For people with chronic asthma, is a single combination inhaler for both regular and "as-needed" treatment better than two separate inhalers?

Background for the review
Asthma is a chronic inflammation of the airways that causes flare-ups of wheezing, chest tightness and coughing. Treatment with inhaled steroids and other inhaled drugs that relax the airways (bronchodilators) often gives good control of symptoms, prevents serious flare-ups and improves quality of life. Several steroids and bronchodilators (long- and short-acting) as well as combinations of these treatments are available in a single inhaler.

This review focusses on a particular inhaled therapy called 'single-inhaler therapy' (SiT), sometimes called SMART therapy. The idea is that the SiT is taken once or twice a day and also anytime it is needed for relief of symptoms. In theory, this improves compliance, controls asthma symptoms and prevents exacerbations while allowing lower overall exposure to inhaled steroids. The drugs contained in SiT are budesonide and formoterol.

This review aimed to find out whether SiT is as safe and effective as a combination inhaler (containing a steroid and a long-acting beta-agonist (LABA)) plus another inhaler for relief of symptoms. The review looked at the effects of these treatments for adults and children with chronic asthma.

What did we find?
Four studies including 9130 adults and adolescents were included. None of the studies included children younger than age 12. The studies lasted for six months to a year, and all were funded by one drug company. Studies included more women than men, with average age of about 40. Three studies recruited people with quite similar symptoms, but one study included people with less severe asthma. The studies were well conducted, although two did not hide which treatments were being taken (known as blinding), which might have affected the results. The amount of inhaled steroids, including puffs taken for relief from symptoms, was consistently lower for SiT than for the comparison groups using two types of inhalers. Overall, we believe that the quality of the evidence was high to moderate.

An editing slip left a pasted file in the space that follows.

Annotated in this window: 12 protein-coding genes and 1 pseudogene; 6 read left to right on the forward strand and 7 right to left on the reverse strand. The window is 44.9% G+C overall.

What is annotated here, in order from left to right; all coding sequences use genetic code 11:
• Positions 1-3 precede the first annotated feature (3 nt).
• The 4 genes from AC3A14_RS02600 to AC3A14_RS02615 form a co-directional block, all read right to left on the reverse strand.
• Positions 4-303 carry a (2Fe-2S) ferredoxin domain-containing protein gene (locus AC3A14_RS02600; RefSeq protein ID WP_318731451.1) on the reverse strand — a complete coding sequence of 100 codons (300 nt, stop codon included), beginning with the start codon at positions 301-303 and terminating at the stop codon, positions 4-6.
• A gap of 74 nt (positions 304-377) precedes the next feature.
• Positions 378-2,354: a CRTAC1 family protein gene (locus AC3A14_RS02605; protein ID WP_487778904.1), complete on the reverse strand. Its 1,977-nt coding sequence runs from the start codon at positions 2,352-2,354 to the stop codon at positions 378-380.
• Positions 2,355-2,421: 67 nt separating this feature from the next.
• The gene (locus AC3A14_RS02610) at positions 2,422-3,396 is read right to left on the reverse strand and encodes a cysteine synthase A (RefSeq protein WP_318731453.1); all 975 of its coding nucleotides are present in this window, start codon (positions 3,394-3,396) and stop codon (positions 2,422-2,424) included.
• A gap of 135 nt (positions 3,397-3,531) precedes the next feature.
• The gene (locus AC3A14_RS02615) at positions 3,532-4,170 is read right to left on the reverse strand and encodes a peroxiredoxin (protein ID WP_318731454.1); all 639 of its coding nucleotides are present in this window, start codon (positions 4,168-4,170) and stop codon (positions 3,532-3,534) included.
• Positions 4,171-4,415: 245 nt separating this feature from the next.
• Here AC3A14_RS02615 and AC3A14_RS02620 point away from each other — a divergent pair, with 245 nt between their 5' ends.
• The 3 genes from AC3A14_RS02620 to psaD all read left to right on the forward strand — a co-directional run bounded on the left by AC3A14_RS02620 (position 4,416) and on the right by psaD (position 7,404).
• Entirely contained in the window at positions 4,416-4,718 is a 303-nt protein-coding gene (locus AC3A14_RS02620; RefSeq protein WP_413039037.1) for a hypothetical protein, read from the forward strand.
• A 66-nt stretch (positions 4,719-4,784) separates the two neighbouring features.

Main findings
Fewer people taking SiT had flare-ups that needed a hospital stay or a visit to the ER (one fewer per 100 treated than in the control group, 95% CI 0 to 2 fewer) or a course of oral steroids (two fewer per 100 treated, 95% CI one to three fewer). If more studies are published, it is unlikely that our opinions on these main findings will change. However, we could not tell whether one treatment caused more serious adverse events than the other.

Other findings
SiT had a small benefit on one measure of lung function (predose forced expiratory volume in one second (FEV1)). However, for several other measures, not enough information was available to show which treatment was better (amount of medication taken on an 'as needed' basis, various symptom measures and quality of life).

In conclusion, SiT reduces the need for a hospital stay or an ER visit and for courses of oral steroids for asthma flare-ups. SiT did not increase the quantity of inhaled steroids taken overall, and it was unclear whether it increases or decreases serious side effects. Currently no data are available for the use of SiT in children younger than age 12.

Authors' conclusions: 

SiT reduces the number of people having asthma exacerbations requiring oral steroids and the number requiring hospitalisation or an ER visit compared with fixed-dose combination inhalers. Evidence for serious adverse events was unclear. The mean daily dose of inhaled corticosteroids (ICS) in SiT, including the total dose administered with reliever use, was always lower than that of the other combination groups. This suggests that the flexibility in steroid administration that is possible with SiT might be more effective than a standard fixed-dose combination by increasing the dose only when needed and keeping it low during stable stages of the disease. Data for hospitalisations alone could not be obtained, and no studies have yet addressed this question in children younger than age 12.

Read the full abstract...